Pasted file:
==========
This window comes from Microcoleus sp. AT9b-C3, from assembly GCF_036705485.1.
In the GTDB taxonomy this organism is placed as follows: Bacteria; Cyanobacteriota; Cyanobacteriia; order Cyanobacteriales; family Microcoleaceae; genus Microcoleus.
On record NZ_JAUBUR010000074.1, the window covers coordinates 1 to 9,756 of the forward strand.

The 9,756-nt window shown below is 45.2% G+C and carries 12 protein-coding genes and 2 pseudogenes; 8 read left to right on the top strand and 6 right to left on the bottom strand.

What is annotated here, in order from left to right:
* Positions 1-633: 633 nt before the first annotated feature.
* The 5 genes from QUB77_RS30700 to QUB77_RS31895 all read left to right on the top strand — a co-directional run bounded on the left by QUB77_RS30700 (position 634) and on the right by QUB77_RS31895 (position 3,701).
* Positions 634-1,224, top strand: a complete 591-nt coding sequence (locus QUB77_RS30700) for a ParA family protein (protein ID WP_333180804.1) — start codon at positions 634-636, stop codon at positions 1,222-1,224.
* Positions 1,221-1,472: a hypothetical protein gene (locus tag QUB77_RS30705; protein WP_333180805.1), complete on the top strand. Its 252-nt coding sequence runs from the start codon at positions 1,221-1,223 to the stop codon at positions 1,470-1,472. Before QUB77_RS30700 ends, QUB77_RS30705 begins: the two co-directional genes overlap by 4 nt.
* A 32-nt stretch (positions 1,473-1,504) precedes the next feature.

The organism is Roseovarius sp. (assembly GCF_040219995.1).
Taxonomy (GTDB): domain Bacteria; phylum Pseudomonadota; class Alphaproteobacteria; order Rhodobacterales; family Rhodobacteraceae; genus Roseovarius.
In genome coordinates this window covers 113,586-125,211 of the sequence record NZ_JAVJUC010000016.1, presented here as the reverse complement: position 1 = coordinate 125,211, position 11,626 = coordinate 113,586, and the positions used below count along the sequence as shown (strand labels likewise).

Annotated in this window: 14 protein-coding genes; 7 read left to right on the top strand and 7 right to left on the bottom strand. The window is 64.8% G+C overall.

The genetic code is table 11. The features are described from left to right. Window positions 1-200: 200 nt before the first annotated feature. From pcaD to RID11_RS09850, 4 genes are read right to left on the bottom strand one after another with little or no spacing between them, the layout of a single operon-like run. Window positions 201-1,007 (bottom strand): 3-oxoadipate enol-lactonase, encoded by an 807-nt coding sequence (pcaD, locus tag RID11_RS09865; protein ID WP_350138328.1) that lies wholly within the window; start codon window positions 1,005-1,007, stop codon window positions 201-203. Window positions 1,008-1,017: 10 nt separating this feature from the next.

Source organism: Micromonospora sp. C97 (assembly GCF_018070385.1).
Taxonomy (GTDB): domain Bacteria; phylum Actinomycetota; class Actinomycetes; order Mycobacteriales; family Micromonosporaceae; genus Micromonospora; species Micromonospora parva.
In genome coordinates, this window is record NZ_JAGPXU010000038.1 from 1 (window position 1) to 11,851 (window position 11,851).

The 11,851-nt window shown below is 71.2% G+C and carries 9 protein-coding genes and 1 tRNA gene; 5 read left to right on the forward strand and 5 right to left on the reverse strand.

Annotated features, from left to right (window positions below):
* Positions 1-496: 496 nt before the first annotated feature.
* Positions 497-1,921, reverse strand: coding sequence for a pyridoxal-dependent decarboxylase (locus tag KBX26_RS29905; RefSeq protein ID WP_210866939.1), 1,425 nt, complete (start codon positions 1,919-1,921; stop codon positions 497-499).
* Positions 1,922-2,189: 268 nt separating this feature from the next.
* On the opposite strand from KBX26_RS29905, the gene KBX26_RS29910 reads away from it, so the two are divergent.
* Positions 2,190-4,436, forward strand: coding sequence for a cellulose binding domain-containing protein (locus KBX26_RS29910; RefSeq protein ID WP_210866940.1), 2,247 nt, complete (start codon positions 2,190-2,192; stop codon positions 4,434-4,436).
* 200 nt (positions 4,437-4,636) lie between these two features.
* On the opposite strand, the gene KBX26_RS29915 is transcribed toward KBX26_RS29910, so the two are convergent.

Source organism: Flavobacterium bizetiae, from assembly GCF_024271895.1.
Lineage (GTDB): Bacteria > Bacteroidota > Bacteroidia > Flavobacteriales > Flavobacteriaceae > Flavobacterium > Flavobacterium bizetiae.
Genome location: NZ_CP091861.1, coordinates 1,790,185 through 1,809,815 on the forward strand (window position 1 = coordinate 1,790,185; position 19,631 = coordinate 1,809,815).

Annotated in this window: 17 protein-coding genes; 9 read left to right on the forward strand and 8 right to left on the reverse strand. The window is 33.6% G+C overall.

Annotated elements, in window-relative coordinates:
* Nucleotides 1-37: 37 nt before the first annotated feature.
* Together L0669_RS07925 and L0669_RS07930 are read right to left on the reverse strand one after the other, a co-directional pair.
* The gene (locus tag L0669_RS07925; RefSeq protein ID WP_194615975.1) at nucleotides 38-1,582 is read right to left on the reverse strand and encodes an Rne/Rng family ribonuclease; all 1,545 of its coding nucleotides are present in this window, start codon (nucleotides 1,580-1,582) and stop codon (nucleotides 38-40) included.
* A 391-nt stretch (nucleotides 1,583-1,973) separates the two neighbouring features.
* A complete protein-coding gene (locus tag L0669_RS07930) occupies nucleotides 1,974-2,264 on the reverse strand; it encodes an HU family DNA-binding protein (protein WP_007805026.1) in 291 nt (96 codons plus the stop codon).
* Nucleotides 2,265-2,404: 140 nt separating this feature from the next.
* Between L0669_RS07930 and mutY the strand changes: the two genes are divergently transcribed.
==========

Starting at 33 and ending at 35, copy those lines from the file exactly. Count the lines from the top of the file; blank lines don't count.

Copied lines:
* Nucleotides 1-37: 37 nt before the first annotated feature.
* Together L0669_RS07925 and L0669_RS07930 are read right to left on the reverse strand one after the other, a co-directional pair.
* The gene (locus tag L0669_RS07925; RefSeq protein ID WP_194615975.1) at nucleotides 38-1,582 is read right to left on the reverse strand and encodes an Rne/Rng family ribonuclease; all 1,545 of its coding nucleotides are present in this window, start codon (nucleotides 1,580-1,582) and stop codon (nucleotides 38-40) included.